Overcoming the Elijah Effect

November ushers in the commencement of the holiday season.  Billed as the “happiest weeks of the year” the weeks spanning November 1 to December 31 can be exhilarating or exhausting.  Statistics suggest that when exhaustion settles in, Satan’s fiery dart of discouragement embeds itself in our hearts.  Choosing to detonate discouragement during the holiday season poises us for a Christ-centered celebration!

When we speak of God answering our prayers, more than often what we really mean is that He said yes to our petition.  One of the most challenging lessons for believers to learn is that yes, no, and wait are all responses to our requests.  What is your reaction when you earnestly pray that a situation will have a specific outcome (such as a calm, pleasant holiday season), and the response from your heavenly Father is no or wait?  Do you believe that there is no good thing that He will withhold from you if you are walking uprightly (Ps 84:11) and focus on your responsibility of walking uprightly, or are you like Elijah when he fled from Jezebel to the wilderness, sat under a juniper tree, and wished to die (1 Kgs 19:4)?  The woman who chooses the response aligned with Psalm 84:11 embraces contentment, while the one who opts for an Elijah Effect is courting discouragement.

Discouragement, extracted from the Greek word athumeo, means to be disheartened, dispirited, and discouraged.[1]  It frequently occurs when there is a discrepancy between expectation and fulfillment.  As an emotion, discouragement’s roots are frequently planted in the soil of idealistic expectations such as holding perfectionist standards for yourself and others, embracing impractical outcomes for holiday celebrations, and anticipating unrealistic benefits from relationships.  The greater the discrepancy between hope and fulfillment, the greater the potential for discouragement—and in many instances the resulting emotion of discouragement is actually anger without enthusiasm.  You know from Scripture that anger for a selfish reason is sin (Ps 4:4; Eph 4:32).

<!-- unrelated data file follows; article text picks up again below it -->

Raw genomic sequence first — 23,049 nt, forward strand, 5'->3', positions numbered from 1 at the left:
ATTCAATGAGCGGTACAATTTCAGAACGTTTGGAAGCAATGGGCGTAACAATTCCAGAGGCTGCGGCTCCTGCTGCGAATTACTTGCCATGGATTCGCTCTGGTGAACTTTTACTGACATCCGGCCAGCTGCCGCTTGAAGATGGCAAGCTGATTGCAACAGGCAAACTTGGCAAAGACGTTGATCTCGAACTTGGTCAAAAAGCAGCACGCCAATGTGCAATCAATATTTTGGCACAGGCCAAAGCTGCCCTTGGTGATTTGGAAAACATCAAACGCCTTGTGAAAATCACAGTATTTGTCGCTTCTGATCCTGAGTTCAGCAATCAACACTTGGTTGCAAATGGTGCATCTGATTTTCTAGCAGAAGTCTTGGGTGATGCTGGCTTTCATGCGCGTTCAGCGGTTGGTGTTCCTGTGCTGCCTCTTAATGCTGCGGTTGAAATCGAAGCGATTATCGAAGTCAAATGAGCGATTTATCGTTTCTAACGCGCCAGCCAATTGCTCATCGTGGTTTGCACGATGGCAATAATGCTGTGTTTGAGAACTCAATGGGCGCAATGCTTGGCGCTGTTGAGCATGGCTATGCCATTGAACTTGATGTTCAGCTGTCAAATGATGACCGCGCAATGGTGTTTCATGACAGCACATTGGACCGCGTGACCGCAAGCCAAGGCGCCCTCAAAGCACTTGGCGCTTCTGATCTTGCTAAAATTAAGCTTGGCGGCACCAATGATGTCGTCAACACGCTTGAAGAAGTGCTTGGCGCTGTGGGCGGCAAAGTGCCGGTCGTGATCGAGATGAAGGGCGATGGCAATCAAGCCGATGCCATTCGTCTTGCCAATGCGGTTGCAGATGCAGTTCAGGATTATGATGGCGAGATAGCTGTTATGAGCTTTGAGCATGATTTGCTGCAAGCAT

A study of Scripture reveals that discouragement was a reaction of many of the individuals recorded in its pages.  As believers we should learn from both their positive and poor responses to cope with discouragement in our own life (1 Cor 10:6) and to offer encouragement to others (2 Cor 1:3-7).  Consider the following:

  • Hagar, after she was cast out of the household of Abraham because of Sarah’s jealousy (Gen 21:15-16).
  • Moses, when he was sent on his mission to the Israelites (Ex 4:1, 10, 13; 6:12), at the Red Sea (Ex 14:15), and when the Israelites lusted for flesh (Num 11:15).
  • The Israelites, because of the cruel oppression of the Egyptians (Ex 6:9).
  • Hannah, as she experienced infertility (1 Sm 1-2).
  • Job, following the devastation of his life (Job 3:1-26, 17:13-16).
  • David, through multiple difficulties (Ps 41 and 51).
  • Jonah, after he had preached to the Ninevites (Jonah 4:3, 8).

An analysis of Elijah’s life (1 Kgs 19:1-22; 2 Kgs 2:1-10) provides us with biblical guidelines for detonating discouragement. Elijah emerged from his experience at Mount Carmel a victor—the 450 false prophets of Baal were destroyed, and the calamity of drought and famine brought about by idol worship ended (1 Kgs 18:18-46).  Regrettably, Jezebel did not share his enthusiasm over the victory—in fact, she was very angry (1 Kgs 19:1-2)!  Instead of surrendering, as Elijah expected, she issued an ultimatum to him, “So let the gods do to me, and more also, if I do not make your life as the life of one of them by tomorrow about this time” (1 Kgs 19:3).   Elijah’s response is similar to that of many Christians—they observe God perform repeated miracles in their lives—then a bit of minor turbulence occurs and the downward spiral of the Elijah Effect sets in: